Preliminary Course Topics

  • Biophysical Interactions – how biophysical processes contribute to sustainable management.
  • Global Challenges – geographical study of issues at a global scale.
  • Senior Geography Project – a geographical study of student's own choosing.

HSC Course Topics

  • Ecosystems at Risk – the functioning of ecosystems, their management and protection.
  • Urban Places – study of cities and urban dynamics.
  • People and Economic Activity – geographic study of economic activity in a local and global context.




This course develops students' knowledge and understanding of the nature and functions of law and law-making, the development of Australian and international legal systems, the Australian constitution and law reform. It examines an individual's rights and responsibilities, how disputes are resolved and examines a contemporary issue concerning the individual and technology. Students have the opportunity to investigate issues that illustrate how the law operates in practice. This is achieved by investigating, analysing and synthesising legal information and investigating legal issues from a variety of perspectives.

The HSC course investigates the key areas of law, justice and human rights through a variety of focus studies which consider how changes in societies influence law reform.

Preliminary Course Topics

  • Part I – The Legal System
  • Part II – The Individual and the Law
  • Part III – The Law in Practice

The Law in Practice unit is designed to provide opportunities for students to deepen their understanding of the principles of law covered in the first sections of the course. This section may be integrated with Part I and Part II.

HSC Course Topics

  • Core Part I: Crime
  • Core Part II: Human Rights
  • Part III: Two options from the following:
  • Consumers
  • Global environment and protection
  • Family
  • Indigenous peoples
  • Shelter
  • Workplace
  • World order.




Iwo jima

This course provides students with opportunities to develop and apply their understanding of methods and issues involved in the investigation of modern history. Students have the opportunity to engage in the study of a range of people, ideas, movements, events and developments that have shaped the modern world.

The Year 12 course provides students with opportunities to apply their understanding of sources and relevant issues in the investigation of the modern world. Through a core study, students investigate the nature of power and authority 1919–1946. They also study key features in the history of one nation, one study in peace and conflict and one study of change in the modern world.

Preliminary Course Topics:

  • Investigating Modern History
  • Historical Investigation
  • The Shaping of the Modern World  

HSC Course Topics:

  • Core Study: Power and Authority in the Modern World 1919–1946
  • ‘National Studies'
  • ‘Peace and Conflict'
  • ‘Change in the Modern World'




faces mural


Society and Culture develops social and cultural literacy and a clear understanding of the interactions of persons, society, culture, environment and time, and how these shape human behaviour. The course draws on cross-disciplinary concepts and social research methods, and students undertake research in an area of particular interest to them. The research findings are presented for external assessment in the Personal Interest Project (PIP).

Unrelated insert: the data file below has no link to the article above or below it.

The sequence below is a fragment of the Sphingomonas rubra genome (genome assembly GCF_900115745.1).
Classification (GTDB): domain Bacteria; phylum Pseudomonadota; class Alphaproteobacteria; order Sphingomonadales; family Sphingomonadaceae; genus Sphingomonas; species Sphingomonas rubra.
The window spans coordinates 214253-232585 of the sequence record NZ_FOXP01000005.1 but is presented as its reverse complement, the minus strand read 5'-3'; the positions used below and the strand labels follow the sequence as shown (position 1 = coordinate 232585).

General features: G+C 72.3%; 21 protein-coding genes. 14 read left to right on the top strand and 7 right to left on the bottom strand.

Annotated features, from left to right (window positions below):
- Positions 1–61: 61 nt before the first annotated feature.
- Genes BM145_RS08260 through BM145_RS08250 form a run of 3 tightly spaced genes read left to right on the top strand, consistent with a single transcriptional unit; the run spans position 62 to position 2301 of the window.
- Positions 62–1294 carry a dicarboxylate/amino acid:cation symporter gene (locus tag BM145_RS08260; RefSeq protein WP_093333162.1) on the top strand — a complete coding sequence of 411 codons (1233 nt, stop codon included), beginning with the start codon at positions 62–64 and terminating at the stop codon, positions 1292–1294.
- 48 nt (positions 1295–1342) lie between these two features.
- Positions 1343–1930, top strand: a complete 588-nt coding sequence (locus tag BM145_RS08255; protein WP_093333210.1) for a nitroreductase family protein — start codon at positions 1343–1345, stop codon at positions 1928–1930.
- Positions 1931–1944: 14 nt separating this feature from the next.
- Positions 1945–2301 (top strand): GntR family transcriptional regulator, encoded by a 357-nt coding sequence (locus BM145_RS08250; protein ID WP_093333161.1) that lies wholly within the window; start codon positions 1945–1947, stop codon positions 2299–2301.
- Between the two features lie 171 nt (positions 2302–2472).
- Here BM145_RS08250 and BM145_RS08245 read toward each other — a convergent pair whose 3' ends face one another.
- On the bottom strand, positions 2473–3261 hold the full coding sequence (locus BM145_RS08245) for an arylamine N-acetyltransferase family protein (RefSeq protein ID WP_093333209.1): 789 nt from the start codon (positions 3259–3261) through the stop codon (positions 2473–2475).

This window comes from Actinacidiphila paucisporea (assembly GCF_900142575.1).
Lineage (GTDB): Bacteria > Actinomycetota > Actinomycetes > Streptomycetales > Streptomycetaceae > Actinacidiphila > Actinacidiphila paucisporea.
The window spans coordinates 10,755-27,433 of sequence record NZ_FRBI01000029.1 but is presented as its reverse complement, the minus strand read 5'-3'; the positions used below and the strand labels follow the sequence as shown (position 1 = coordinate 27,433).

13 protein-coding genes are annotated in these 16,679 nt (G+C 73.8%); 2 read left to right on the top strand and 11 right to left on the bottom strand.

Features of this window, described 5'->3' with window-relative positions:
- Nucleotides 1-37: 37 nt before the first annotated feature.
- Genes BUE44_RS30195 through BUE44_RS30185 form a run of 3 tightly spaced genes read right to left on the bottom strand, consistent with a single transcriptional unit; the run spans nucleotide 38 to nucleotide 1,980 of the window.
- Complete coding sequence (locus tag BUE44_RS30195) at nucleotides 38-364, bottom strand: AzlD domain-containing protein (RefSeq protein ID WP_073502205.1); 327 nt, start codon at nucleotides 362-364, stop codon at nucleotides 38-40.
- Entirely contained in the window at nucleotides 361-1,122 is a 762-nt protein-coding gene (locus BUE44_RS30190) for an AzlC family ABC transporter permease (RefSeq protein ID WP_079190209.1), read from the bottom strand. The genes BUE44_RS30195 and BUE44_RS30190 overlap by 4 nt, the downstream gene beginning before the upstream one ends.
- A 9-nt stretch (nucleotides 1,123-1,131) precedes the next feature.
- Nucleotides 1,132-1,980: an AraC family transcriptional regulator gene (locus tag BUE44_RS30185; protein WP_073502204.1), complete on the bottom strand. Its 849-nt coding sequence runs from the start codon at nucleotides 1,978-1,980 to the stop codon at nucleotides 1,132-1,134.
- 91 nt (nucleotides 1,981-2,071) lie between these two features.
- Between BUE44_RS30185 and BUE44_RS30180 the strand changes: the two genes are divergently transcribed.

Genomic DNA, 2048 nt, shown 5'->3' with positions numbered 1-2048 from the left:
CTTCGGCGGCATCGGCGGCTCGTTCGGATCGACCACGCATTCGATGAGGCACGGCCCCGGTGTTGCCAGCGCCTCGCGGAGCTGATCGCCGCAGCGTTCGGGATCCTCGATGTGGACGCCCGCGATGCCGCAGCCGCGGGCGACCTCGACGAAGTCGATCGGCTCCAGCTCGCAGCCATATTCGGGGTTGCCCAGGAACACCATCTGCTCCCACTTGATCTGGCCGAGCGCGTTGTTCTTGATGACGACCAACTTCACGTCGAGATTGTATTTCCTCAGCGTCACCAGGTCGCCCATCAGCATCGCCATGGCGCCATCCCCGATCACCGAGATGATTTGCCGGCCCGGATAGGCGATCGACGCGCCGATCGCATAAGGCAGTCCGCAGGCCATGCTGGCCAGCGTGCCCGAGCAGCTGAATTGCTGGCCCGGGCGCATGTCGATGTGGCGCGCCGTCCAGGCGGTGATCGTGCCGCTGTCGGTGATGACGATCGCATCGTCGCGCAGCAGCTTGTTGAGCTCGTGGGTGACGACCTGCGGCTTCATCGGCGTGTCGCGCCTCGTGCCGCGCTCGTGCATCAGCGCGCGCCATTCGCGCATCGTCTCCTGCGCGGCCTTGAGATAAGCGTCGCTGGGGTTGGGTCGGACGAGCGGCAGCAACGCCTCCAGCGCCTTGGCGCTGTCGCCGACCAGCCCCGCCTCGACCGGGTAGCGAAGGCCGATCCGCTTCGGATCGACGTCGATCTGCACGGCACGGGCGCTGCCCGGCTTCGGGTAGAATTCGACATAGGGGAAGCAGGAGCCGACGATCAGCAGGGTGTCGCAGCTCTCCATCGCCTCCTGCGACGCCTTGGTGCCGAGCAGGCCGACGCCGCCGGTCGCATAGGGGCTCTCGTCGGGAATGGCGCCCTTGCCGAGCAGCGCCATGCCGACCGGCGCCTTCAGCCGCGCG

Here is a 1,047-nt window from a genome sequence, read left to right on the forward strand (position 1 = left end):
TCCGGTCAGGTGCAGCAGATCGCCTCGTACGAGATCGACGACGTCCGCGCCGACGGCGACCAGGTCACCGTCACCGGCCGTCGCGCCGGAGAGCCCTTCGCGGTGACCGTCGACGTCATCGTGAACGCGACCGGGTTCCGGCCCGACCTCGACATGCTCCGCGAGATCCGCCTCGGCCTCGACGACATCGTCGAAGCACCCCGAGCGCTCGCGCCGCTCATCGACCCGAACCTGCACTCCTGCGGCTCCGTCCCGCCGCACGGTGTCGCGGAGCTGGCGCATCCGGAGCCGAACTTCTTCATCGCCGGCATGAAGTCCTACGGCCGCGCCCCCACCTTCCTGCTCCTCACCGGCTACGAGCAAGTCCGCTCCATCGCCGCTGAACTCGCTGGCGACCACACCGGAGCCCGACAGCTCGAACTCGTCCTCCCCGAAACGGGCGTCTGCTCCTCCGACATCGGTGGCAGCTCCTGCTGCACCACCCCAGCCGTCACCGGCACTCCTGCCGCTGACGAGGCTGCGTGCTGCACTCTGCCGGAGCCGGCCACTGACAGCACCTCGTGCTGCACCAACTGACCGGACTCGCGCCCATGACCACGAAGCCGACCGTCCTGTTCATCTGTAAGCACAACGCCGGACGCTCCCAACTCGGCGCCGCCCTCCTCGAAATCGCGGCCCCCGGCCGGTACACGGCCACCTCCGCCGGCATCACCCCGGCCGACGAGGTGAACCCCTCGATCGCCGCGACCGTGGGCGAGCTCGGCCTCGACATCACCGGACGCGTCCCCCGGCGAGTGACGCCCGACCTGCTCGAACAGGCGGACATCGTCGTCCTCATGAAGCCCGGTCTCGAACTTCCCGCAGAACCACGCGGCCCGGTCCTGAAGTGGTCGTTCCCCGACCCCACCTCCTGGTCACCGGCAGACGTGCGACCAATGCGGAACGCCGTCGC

Preliminary Course Topics

  • The Social and Cultural World – the interactions between persons and groups within societies
  • Personal and Social Identity – socialisation and the development of personal and social identity in a variety of social and cultural settings
  • Intercultural Communication – how people in different social, cultural and environmental settings behave, communicate and perceive the world around them

HSC Course Topics


  • Social and Cultural Continuity and Change – the nature of social and cultural continuity and change as well as application of research methods and social theory to a selected country study
  • The Personal Interest Project (PIP) – an individual research project

Depth Studies - Two to be chosen from:

  • Popular Culture – the interconnection between popular culture, society and the individual
  • Belief Systems and Ideologies – the relationship of belief systems and ideologies to culture and identity
  • Social Inclusion and Exclusion – the nature of social inclusion and exclusion as well as implications for individuals and groups in societies and cultures
  • Social Conformity and Nonconformity – the nature of conformity and nonconformity and its influences on the formation of peoples' attitudes and behaviours.




businessmen computer

Work in all its forms – paid and unpaid – plays a central role in our lives. Technological, social and economic factors are rapidly changing the nature of work, the traditional patterns of work organisation and how individuals engage in work. The successful transition of students from school to the workforce and further education and training is essential for individuals and for society. Individuals will need to be flexible and responsive to change along their career pathway. Opportunities for workers to change jobs, develop new skills and to obtain new experiences will be part of the future world of work.


Module 1: In the Workplace

Module 2: Preparing Job Applications

Module 3:Workplace Communication

Module 4: Teamwork and Enterprise Skills

Module 5: Managing Work and Life Commitments

Module 6: Personal Finance

Module 7: Workplace Issues

Module 8: Self Employment

Module 9: Team Enterprise Project

Module10: Experiencing Work

Module 11: School-Developed Module